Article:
|Publication number||US5215448 A|
|Application number||US 07/813,560|
|Publication date||Jun 1, 1993|
|Filing date||Dec 26, 1991|
|Priority date||Dec 26, 1991|
|Also published as||CA2085560A1|
|Publication number||07813560, 813560, US 5215448 A, US 5215448A, US-A-5215448, US5215448 A, US5215448A|
|Original Assignee||Ingersoll-Dresser Pump Company|
|Export Citation||BiBTeX, EndNote, RefMan|
|Patent Citations (6), Referenced by (60), Classifications (24), Legal Events (7)|
|External Links: USPTO, USPTO Assignment, Espacenet|
This invention relates generally to a pump that combines the functions of a boiler feed pump and condensate pump and more particularly to a combined boiler feed pump and a condensate pump having a motor and a common shaft, and adapted to be mounted in a pipeline in an inline configuration with the motor driving the common shaft being housed entirely within the pump casing to provide a sealless pump.
The usual powerplant steam boiler system includes a feed pump for feeding water to the boiler to replace the water that is converted into steam and a separate condensate pump for extracting condensate from the condenser and placing it under pressure prior to feeding it to the feed pump. A steam condenser operates at a vacuum and the pressure in the inlet of the condensate pump is either at a very low positive pressure or a negative pressure (vacuum). The usual feed pump cannot operate properly at a low inlet pressure and therefore a condensate pump is required to create sufficient pressure on the condensate before delivering it to the inlet of the boiler feed pump.
The foregoing illustrates limitations known to exist in present steam boiler systems. Thus, it is apparent that it would be advantageous to provide an alternative directed to overcoming one or more of the limitations set forth above. Accordingly, a suitable alternative is provided including features more fully disclosed hereinafter.
In one aspect of the present invention, this is accomplished by a pump for drawing the condensate from a condenser and feeding it to a steam boiler, comprising an elongate casing adapted to be connected in a pipeline having an inlet for receiving the condensate from a steam condenser and an outlet for feeding the condensate to a steam boiler, a pump shaft mounted in said casing with its length extending along the length of said casing and rotating in a pair of bearings spaced along said shaft and fixed in said casing, an electric motor mounted in said casing adjacent said outlet and connected to one end of said shaft for driving it, control means for operating said electric motor, an inducer pump mounted at the other end of said shaft, driven by said shaft, and a multiple stage centrifugal feed pump located in said casing driven by said shaft and receiving condensate from the inducer pump, pumping said condensate to a higher pressure suitable for feeding a steam boiler and delivering said condensate to the outlet of said pump, said inducer pump being of the type to produce sufficient positive pressure for properly feeding condensate to said feed pump.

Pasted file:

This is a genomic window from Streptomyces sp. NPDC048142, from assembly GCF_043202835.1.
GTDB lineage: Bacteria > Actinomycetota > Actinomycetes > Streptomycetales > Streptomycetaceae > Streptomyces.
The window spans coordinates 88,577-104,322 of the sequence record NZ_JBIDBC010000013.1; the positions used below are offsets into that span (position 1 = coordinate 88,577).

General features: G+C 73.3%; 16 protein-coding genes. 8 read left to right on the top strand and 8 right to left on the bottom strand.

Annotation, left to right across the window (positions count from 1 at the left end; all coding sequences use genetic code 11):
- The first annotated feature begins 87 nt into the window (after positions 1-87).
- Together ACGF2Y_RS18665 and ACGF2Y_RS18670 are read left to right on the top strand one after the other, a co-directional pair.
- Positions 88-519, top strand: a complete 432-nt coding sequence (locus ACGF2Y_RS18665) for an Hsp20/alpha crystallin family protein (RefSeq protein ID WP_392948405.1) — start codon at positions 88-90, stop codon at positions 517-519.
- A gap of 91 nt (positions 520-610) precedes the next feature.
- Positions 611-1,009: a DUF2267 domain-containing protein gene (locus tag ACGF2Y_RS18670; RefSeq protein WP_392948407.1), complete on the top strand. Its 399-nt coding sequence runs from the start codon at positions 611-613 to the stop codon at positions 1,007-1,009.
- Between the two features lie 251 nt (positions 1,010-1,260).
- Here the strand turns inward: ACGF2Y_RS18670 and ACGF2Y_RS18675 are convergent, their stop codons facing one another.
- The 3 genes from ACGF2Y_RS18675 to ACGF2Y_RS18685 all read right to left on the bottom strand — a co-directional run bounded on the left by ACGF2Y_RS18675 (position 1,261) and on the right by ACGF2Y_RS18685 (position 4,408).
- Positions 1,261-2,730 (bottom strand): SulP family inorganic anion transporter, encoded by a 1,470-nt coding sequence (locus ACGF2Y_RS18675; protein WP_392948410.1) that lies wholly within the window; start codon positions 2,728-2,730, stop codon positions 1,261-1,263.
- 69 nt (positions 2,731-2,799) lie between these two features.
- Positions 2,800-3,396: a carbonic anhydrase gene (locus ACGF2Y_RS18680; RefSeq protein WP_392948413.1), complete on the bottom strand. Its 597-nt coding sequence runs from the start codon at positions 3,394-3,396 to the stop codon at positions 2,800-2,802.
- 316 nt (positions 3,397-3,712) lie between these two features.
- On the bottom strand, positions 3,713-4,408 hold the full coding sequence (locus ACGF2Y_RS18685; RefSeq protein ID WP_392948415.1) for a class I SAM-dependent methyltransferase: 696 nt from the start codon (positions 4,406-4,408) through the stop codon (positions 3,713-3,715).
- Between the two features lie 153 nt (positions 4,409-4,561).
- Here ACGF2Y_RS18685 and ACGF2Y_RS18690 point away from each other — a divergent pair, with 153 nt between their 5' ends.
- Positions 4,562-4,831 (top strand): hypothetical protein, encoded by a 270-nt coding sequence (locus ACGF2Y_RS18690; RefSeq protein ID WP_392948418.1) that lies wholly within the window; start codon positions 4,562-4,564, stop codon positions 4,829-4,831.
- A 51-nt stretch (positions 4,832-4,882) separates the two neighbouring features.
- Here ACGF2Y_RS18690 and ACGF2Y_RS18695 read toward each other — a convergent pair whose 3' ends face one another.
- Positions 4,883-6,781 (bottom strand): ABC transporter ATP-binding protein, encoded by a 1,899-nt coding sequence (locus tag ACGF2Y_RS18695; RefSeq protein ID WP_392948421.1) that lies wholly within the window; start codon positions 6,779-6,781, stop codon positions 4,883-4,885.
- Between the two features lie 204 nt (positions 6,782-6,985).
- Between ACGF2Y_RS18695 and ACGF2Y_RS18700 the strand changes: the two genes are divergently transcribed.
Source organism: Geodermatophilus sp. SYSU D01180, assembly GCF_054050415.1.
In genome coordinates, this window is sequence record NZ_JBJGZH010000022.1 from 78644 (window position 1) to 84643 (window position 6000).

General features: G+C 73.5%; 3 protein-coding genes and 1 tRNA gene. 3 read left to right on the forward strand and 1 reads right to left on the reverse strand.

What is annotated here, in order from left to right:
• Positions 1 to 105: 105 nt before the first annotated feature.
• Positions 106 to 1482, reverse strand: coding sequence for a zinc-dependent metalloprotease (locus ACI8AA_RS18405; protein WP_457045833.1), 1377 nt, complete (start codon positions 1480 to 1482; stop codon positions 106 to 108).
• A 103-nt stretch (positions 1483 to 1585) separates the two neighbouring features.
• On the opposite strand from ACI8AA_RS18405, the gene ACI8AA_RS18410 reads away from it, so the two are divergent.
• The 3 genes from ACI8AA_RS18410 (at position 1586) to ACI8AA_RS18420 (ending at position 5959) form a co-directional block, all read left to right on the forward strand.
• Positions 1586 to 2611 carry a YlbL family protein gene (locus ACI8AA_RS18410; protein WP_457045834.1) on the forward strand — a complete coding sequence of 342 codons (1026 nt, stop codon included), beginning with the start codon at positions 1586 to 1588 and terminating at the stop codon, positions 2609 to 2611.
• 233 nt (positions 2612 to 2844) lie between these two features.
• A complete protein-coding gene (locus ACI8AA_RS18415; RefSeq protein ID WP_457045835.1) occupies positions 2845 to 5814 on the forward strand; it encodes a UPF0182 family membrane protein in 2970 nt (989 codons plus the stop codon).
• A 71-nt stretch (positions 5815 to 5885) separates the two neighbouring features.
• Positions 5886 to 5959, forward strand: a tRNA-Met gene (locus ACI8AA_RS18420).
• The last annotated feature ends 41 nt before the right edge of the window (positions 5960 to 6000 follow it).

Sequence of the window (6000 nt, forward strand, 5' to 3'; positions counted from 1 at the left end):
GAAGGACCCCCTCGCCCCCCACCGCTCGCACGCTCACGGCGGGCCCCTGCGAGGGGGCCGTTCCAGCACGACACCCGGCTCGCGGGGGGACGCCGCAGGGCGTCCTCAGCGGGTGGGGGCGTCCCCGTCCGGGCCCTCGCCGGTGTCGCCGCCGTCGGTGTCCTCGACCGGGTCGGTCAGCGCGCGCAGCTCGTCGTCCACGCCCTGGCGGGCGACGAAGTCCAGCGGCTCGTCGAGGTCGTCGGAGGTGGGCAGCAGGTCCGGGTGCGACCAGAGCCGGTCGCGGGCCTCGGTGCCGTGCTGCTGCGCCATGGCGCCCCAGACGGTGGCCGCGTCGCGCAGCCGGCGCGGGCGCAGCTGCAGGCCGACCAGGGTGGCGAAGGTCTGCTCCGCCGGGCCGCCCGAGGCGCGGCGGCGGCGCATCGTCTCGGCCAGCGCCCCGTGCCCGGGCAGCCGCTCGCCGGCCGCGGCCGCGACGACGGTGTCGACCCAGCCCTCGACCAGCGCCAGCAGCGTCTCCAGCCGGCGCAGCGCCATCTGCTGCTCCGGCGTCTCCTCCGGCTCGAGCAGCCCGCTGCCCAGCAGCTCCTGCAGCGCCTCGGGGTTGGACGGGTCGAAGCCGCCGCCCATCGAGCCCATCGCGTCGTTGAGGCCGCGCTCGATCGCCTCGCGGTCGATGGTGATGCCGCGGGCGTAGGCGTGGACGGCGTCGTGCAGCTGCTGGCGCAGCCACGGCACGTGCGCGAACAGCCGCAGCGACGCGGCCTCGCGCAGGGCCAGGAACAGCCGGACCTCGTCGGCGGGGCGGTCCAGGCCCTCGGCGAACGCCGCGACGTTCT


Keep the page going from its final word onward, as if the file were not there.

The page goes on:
The foregoing and other aspects will become apparent from the following detailed description of the invention when considered in conjunction with the accompanying drawing figures.
FIG. 1 is a cross-sectional view of a pump taken along the rotary axis of the pump and illustrating an embodiment of the invention;
FIG. 2 is a sectional view of FIG. 1 taken along the section line 2--2 showing details of the inducer pump section of the invention;
FIG. 3 is a sectional view of FIG. 1 taken along the section line 3--3 showing details of the motor in the pump of this invention; and
FIG. 4 is an enlarged view of a portion of FIG. 1 showing details of the motor.
The pump 10 shown in the drawing FIGS. includes a casing 11 comprising an elongated open-end receptacle 12 closed at its open end by a cover 13. The casing 11 is intended to be installed in a pipeline in an inline configuration, with its length extending along the length of the pipeline. The casing cover 13 includes an inlet 14 surrounded by a pipe flange 15 adapted to be connected to an adjacent pipe in a pipe line and the closed end of the casing receptacle 12 includes an outlet 16 surrounded by a pipe flange 17, similar to the inlet flange 15, adapted to be connected to an adjacent pipe in a pipe line. The casing 11 completely houses all the mechanical parts of the pump 10 and, thus, can be called a "sealless pump" because there are no rotary seals providing a potential source of leakage, such as in the conventional pumps used for the application of this invention.